On the flip side renewable energy has its disadvantages. The amount of electricity generated from renewable energy resources in not as large as those produced by traditional fossil fuel generators. Hence renewable energy may not be fully reliable. This will lead to a reduction in the amount of energy used. Alternatively, more energy facilities may have to be constructed in order to address this challenge. If, however, a balance were to be reached in the use of different energy sources, power supply will be ensured in the right amounts using enough facilties. Whereas renewable energy not only produces small amounts of power, it also relies on the weather as a source of power. Weather is not easy to predict and is sometimes inconsistent. Hydroelectric power requires the use of plenty of rain. Wind energy uses wind turbines that need wind to turn the blades. Solar energy uses sola collectors that need clear skies and sunshine to collect heat and produce energy. Sometimes these resources are not available. Therefore the capacity to produce energy during such times can be difficult. Renewable energy technologies are fairly new. Hence the cost of setting up a renewable energy industry is expensive due to the initial capital required. (solarschools.net).
Nonetheless, “renewable energy forms do not emit any greenhouse gases or toxic waste in the process of producing electricity. It is a sustainable energy source which can be relied on for the long-term. In addition, renewable energy is cost-effective and efficient.” (energymatters.com.au). tapping energy from natural sources such as the water, wind, plants and sun leads to a cleaner environment. The shift from fossil fuels to renewable energy also saves the country a lot of money leading to energy independence and also a stronger economy. Even for countries that are already producing energy from fossil fuels they can adopt renewable energy to avoid over reliance on fossil fuels. This could also save them their fossil fuel resources for future use. Renewable energy also aids in the prevention of air and water pollution, therefore, boosting plant and animal life. (nrdc.org).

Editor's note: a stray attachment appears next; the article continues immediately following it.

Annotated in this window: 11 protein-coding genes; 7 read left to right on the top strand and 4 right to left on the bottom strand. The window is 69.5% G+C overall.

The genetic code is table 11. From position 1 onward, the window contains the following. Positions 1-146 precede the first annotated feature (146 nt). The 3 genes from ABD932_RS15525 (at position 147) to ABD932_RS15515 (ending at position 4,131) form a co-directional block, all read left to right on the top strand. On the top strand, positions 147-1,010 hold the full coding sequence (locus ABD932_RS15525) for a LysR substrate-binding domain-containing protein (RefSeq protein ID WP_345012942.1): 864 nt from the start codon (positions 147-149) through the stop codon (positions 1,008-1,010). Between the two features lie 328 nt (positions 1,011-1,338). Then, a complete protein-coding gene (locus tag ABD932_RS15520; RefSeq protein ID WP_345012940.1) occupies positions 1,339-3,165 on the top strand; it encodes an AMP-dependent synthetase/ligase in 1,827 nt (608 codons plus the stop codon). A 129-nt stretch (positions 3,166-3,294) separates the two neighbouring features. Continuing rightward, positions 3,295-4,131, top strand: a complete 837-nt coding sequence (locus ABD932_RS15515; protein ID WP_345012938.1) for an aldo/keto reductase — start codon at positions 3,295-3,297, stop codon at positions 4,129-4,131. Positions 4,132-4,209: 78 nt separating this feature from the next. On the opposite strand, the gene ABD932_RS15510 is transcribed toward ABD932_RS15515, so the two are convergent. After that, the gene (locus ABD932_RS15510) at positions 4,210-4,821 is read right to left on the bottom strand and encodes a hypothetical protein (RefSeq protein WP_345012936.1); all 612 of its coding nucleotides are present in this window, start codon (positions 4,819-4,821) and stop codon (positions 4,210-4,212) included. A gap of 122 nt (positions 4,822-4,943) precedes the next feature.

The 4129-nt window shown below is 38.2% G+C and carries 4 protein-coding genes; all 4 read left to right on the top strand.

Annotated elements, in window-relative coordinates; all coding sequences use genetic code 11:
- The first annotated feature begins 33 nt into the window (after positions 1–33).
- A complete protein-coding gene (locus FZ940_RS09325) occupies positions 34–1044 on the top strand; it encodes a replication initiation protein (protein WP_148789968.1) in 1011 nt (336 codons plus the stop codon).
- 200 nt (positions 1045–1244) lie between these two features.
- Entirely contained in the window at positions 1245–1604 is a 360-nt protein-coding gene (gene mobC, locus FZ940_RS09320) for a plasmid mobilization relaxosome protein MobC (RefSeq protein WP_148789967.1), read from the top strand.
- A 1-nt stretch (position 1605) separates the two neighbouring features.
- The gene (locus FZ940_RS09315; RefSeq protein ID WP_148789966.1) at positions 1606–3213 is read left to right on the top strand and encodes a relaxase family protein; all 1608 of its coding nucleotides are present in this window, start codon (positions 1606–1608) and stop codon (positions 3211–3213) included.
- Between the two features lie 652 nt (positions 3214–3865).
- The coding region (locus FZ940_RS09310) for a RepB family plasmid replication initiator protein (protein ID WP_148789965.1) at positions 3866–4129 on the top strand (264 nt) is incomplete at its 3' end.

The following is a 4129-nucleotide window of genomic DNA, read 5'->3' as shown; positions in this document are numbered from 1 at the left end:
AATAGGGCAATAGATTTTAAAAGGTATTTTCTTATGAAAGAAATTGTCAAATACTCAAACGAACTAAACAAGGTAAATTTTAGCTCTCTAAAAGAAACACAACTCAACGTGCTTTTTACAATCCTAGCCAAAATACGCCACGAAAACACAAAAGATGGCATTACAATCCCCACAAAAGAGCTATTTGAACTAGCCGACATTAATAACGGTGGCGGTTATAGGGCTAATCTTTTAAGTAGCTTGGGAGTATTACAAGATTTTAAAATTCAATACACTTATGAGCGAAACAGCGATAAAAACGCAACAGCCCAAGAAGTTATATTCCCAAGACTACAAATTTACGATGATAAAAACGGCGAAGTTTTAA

References
Energymatters.com.au.( 2008, February 19 ). Renewable energy and alternate energy sources Retrieved 18th April 2012 from http://www.energymatters.com.au/renewable-energy/
Karl Mallon.( 2006). Renewable Energy Policy And Politics: A Handbook For Decision-making. Earthscan Publishers USA Learnaboutenergy.org.(2002, July 2). Types of Renewable Energy. Retrieved 18th April 2012 from http://www.learnaboutenergy.org/renewable_energy/RenewableEnergy3.htm
Nrdc.org.( 2009,December 17). Renewable Energy For America. Retrieved 18th April 2012 from http://www.nrdc.org/energy/renewables/
Solarschools.net.( 2009, September 14). The Advantages and Disadvantages of Renewable Energy. Retrieved 18th April 2012 from http://www.solarschools.net/resources/stuff/advantages_and_disadvantages.aspx |
Stephen Lacey.( 2002,July 20). The Economic Impact of Renewable Energy. Retrieved 18th April 2012 from http://www.renewableenergyworld.com/rea/news/article/2007/04/the-economic-impact-of-renewable-energy-48201
Ucsusa.org.( 2008, October 26). Benefits of Renewable Energy Use. Retrieved 18th April 2012 from http://www.ucsusa.org/clean_energy/technology_and_impacts/impacts/public-benefits-of-renewable.html

References: Energymatters.com.au.( 2008, February 19 ). Renewable energy and alternate energy sources Retrieved 18th April 2012 from http://www.energymatters.com.au/renewable-energy/ Karl Mallon.( 2006). Renewable Energy Policy And Politics: A Handbook For Decision-making. Earthscan Publishers USA Learnaboutenergy.org.(2002, July 2). Types of Renewable Energy. Retrieved 18th April 2012 from http://www.learnaboutenergy.org/renewable_energy/RenewableEnergy3.htm Nrdc.org.( 2009,December 17). Renewable Energy For America. Retrieved 18th April 2012 from http://www.nrdc.org/energy/renewables/ Solarschools.net.( 2009, September 14). The Advantages and Disadvantages of Renewable Energy. Retrieved 18th April 2012 from http://www.solarschools.net/resources/stuff/advantages_and_disadvantages.aspx | Stephen Lacey.( 2002,July 20). The Economic Impact of Renewable Energy. Retrieved 18th April 2012 from http://www.renewableenergyworld.com/rea/news/article/2007/04/the-economic-impact-of-renewable-energy-48201 Ucsusa.org.( 2008, October 26). Benefits of Renewable Energy Use. Retrieved 18th April 2012 from http://www.ucsusa.org/clean_energy/technology_and_impacts/impacts/public-benefits-of-renewable.html